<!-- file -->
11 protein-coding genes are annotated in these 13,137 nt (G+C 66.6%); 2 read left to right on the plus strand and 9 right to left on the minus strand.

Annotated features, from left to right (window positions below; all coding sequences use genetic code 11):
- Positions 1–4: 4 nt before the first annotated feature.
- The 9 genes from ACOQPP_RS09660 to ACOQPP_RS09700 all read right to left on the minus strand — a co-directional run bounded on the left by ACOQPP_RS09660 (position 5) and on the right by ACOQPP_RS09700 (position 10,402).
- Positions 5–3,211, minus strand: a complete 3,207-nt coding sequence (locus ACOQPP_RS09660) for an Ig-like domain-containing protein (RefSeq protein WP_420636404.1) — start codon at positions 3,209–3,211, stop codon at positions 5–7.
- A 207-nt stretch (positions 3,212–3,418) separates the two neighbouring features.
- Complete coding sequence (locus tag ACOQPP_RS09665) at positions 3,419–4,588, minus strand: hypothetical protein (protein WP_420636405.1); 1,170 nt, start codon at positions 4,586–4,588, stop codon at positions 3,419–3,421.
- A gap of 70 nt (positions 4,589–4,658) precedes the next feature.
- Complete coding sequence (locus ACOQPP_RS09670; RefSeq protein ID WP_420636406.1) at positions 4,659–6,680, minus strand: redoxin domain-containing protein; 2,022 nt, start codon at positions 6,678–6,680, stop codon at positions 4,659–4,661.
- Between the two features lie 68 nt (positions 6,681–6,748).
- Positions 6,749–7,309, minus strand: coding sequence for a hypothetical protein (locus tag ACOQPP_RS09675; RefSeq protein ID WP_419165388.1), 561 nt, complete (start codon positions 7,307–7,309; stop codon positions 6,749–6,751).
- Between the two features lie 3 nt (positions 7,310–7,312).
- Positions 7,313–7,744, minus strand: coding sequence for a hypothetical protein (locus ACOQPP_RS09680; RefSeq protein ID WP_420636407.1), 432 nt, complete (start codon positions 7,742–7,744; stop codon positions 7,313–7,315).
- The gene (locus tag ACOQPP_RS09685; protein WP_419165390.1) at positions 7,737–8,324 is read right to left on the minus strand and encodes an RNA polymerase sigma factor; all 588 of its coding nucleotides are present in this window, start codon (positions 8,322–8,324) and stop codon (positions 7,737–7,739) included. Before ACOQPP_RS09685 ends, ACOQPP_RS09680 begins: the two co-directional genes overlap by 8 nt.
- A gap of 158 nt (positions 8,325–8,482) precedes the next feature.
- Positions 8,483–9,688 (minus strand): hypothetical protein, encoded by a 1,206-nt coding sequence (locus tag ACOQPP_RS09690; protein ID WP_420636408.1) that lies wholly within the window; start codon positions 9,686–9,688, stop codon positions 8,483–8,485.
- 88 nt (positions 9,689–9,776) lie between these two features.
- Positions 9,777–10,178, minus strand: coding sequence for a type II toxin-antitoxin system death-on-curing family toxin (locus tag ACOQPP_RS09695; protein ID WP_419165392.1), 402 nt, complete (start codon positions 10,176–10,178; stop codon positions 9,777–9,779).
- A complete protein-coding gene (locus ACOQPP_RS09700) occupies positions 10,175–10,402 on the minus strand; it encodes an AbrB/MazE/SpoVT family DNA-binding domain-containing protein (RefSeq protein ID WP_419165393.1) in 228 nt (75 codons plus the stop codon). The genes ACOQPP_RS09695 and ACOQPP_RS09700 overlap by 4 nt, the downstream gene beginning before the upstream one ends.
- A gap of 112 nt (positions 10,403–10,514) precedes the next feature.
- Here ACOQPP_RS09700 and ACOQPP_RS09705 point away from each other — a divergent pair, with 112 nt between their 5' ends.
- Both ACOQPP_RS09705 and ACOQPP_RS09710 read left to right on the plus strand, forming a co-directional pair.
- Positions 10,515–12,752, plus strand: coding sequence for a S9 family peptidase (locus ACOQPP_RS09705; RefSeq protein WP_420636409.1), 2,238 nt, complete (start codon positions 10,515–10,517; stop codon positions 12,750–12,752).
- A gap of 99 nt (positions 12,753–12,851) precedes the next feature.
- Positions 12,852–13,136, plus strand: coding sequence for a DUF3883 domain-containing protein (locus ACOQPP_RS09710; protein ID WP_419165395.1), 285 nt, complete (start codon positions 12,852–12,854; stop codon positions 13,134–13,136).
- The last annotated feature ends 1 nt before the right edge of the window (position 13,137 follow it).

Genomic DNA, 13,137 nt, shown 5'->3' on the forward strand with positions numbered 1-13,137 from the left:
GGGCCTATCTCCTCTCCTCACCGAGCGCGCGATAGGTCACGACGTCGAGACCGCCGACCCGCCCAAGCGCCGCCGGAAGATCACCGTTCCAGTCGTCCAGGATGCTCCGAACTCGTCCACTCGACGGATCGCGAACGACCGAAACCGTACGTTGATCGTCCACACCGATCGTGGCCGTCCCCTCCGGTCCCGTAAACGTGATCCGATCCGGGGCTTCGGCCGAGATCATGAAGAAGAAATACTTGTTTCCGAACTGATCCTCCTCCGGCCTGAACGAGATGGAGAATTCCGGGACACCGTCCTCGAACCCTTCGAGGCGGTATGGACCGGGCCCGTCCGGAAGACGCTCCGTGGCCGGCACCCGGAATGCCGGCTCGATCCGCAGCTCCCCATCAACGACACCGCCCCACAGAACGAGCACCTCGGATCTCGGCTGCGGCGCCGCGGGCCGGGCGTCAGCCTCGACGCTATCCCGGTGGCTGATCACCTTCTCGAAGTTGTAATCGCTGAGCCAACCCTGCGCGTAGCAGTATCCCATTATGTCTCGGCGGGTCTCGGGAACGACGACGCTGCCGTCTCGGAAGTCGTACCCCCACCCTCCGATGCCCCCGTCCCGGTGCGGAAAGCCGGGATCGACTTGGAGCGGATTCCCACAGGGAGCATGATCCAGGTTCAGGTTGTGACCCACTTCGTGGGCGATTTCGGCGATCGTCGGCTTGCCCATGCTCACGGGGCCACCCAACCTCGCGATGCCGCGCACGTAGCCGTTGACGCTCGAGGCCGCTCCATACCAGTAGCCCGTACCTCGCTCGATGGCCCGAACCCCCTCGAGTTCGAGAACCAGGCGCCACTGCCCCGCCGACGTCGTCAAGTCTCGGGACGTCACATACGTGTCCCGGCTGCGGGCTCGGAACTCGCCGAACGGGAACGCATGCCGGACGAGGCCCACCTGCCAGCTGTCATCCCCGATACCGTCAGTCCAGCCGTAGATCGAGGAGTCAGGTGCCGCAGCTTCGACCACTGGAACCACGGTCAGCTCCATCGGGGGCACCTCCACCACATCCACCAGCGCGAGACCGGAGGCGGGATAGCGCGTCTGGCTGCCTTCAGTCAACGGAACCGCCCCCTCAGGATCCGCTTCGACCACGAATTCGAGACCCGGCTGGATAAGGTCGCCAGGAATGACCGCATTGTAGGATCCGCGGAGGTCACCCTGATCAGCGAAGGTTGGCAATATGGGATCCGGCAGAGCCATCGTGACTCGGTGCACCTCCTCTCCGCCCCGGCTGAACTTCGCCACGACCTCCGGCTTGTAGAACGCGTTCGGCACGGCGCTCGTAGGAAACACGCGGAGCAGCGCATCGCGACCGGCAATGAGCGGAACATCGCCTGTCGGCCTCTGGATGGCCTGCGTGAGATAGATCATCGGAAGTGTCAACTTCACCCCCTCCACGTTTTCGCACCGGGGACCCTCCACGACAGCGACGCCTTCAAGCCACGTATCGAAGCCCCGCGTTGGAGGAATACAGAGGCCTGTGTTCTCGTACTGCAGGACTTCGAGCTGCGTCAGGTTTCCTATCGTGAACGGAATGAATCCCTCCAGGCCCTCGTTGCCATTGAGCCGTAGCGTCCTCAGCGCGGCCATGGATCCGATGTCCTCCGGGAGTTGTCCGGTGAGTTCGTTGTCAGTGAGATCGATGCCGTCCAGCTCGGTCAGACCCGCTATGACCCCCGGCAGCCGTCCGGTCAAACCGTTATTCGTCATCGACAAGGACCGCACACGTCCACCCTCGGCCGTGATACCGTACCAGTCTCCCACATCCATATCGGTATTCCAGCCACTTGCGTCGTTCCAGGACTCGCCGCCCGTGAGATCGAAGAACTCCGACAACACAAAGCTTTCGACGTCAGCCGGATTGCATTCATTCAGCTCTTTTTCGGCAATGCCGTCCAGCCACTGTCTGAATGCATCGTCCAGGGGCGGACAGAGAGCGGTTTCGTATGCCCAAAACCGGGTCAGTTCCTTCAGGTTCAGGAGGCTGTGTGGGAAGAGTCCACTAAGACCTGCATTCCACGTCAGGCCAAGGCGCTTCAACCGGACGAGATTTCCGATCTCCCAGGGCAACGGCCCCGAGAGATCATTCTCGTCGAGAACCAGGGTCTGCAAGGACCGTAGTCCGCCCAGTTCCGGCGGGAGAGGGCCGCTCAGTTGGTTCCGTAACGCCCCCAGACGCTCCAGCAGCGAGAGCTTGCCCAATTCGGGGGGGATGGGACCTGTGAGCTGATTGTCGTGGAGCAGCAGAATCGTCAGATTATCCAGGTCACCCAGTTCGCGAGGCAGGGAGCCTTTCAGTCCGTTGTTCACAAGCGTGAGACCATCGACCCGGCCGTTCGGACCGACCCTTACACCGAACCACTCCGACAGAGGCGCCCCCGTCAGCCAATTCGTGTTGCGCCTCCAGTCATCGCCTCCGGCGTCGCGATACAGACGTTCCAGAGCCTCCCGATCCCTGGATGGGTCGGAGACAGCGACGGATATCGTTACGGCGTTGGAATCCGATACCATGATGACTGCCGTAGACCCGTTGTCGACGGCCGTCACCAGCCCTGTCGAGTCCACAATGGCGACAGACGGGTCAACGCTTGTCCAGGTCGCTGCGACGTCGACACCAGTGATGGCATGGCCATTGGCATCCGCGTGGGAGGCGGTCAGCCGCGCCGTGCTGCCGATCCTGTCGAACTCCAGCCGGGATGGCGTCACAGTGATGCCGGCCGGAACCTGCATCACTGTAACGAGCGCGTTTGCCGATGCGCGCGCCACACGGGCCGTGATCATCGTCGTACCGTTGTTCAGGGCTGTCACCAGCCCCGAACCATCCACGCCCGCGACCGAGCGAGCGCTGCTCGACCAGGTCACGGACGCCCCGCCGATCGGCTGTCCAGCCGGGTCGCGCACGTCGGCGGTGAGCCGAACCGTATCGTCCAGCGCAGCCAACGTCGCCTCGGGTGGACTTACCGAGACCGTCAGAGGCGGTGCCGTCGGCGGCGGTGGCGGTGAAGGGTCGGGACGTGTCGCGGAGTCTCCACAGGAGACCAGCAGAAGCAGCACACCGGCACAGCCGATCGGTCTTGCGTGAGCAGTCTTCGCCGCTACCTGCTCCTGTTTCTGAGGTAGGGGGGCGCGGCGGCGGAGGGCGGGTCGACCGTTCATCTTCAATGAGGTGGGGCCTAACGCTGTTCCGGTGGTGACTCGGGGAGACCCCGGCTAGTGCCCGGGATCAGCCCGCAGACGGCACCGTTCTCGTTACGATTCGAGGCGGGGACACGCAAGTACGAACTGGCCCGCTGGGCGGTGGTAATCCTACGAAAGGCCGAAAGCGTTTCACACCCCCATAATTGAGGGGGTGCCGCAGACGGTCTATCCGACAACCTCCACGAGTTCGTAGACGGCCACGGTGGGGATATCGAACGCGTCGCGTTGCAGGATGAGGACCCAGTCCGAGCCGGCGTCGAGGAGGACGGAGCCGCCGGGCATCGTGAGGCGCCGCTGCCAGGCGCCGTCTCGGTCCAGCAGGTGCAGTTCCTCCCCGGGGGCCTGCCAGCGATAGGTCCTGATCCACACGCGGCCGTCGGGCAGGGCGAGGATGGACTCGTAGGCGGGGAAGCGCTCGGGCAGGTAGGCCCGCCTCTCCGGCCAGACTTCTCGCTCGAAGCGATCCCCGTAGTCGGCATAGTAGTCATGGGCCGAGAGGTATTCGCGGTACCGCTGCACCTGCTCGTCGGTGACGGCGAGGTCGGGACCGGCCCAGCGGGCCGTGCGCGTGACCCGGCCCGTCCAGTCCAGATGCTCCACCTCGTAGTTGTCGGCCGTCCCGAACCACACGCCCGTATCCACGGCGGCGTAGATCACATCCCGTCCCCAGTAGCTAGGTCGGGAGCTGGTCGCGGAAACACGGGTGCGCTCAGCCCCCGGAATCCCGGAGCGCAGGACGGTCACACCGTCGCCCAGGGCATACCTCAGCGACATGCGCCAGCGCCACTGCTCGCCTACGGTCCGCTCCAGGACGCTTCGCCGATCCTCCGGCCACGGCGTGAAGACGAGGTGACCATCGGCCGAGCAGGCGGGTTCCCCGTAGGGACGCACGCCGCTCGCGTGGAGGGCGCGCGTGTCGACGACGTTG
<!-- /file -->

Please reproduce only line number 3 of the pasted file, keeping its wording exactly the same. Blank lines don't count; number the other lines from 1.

- Positions 1–4: 4 nt before the first annotated feature.